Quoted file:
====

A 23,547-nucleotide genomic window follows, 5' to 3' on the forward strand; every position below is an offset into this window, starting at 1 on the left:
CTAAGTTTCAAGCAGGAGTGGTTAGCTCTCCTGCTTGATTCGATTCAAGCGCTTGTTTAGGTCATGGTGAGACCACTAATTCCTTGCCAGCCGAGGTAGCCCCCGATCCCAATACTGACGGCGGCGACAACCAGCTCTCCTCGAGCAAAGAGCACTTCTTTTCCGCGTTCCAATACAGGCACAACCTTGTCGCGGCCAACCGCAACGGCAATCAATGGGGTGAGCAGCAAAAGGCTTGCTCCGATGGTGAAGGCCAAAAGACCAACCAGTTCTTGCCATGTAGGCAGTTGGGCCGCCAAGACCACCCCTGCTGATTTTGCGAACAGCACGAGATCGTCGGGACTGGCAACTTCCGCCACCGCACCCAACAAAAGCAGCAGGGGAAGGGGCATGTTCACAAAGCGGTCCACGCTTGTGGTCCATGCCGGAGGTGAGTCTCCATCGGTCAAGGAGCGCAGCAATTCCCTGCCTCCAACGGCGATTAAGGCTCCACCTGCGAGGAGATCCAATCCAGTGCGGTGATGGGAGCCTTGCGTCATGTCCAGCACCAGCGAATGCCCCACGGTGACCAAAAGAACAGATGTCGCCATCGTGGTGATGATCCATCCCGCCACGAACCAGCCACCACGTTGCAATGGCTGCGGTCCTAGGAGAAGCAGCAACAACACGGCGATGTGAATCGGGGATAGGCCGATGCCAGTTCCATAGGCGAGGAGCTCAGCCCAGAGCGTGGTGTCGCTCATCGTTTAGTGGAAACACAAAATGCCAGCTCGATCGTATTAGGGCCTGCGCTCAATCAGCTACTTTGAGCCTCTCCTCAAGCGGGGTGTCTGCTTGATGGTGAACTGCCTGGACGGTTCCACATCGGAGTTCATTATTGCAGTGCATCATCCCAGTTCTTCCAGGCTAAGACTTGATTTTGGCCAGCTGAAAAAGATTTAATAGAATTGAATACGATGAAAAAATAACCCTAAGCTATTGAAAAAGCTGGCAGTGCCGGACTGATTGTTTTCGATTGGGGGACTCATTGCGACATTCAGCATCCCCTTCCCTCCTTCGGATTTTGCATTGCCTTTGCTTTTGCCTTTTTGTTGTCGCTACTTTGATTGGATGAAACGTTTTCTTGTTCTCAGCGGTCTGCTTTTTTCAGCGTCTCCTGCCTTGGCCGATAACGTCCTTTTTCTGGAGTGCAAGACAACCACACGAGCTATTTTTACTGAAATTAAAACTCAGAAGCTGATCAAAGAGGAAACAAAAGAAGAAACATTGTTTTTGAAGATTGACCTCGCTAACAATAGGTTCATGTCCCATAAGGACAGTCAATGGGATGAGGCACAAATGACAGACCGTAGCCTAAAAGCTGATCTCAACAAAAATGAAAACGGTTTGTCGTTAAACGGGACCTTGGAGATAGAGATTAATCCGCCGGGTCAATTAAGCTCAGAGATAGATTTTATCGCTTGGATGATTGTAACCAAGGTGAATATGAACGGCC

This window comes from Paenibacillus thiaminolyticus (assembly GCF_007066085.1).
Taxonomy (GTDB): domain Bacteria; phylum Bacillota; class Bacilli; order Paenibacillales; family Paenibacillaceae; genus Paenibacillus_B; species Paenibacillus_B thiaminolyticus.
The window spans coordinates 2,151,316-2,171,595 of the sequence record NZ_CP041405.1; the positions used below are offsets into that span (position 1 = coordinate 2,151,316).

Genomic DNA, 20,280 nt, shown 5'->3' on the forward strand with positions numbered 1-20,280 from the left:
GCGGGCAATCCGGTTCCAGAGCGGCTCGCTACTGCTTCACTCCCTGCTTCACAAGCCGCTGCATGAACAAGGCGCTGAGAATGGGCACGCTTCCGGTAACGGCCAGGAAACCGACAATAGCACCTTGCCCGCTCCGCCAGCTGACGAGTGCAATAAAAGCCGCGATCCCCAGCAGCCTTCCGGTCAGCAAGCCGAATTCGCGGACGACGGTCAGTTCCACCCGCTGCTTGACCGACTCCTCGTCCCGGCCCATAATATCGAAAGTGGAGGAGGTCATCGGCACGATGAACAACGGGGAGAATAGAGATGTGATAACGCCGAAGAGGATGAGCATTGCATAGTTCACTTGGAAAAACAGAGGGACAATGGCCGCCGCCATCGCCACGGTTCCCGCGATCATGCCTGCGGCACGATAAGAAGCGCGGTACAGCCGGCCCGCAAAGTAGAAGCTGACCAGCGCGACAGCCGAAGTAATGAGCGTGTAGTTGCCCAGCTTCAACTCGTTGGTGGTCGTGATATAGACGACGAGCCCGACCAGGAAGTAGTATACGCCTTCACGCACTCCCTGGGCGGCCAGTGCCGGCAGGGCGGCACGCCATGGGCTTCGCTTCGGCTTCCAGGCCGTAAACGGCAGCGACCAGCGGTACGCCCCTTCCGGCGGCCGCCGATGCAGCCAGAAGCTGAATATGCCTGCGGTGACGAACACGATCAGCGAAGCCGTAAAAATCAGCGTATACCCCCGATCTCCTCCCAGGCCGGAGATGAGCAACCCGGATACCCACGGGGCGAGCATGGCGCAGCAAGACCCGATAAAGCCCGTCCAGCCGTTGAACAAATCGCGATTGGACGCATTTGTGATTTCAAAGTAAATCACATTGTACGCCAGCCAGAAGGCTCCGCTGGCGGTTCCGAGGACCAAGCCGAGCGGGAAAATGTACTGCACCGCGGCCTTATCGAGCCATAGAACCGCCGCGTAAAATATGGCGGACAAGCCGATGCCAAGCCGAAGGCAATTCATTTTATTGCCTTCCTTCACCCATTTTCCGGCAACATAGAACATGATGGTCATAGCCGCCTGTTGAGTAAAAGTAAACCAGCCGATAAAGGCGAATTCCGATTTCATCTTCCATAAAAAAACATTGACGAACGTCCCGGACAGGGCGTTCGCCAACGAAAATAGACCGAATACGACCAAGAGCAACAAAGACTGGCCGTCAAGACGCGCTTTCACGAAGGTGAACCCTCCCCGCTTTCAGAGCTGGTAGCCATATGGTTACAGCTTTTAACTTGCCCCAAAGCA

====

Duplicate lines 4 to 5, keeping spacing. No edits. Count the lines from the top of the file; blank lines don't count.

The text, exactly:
Taxonomy (GTDB): domain Bacteria; phylum Bacillota; class Bacilli; order Paenibacillales; family Paenibacillaceae; genus Paenibacillus_B; species Paenibacillus_B thiaminolyticus.
The window spans coordinates 2,151,316-2,171,595 of the sequence record NZ_CP041405.1; the positions used below are offsets into that span (position 1 = coordinate 2,151,316).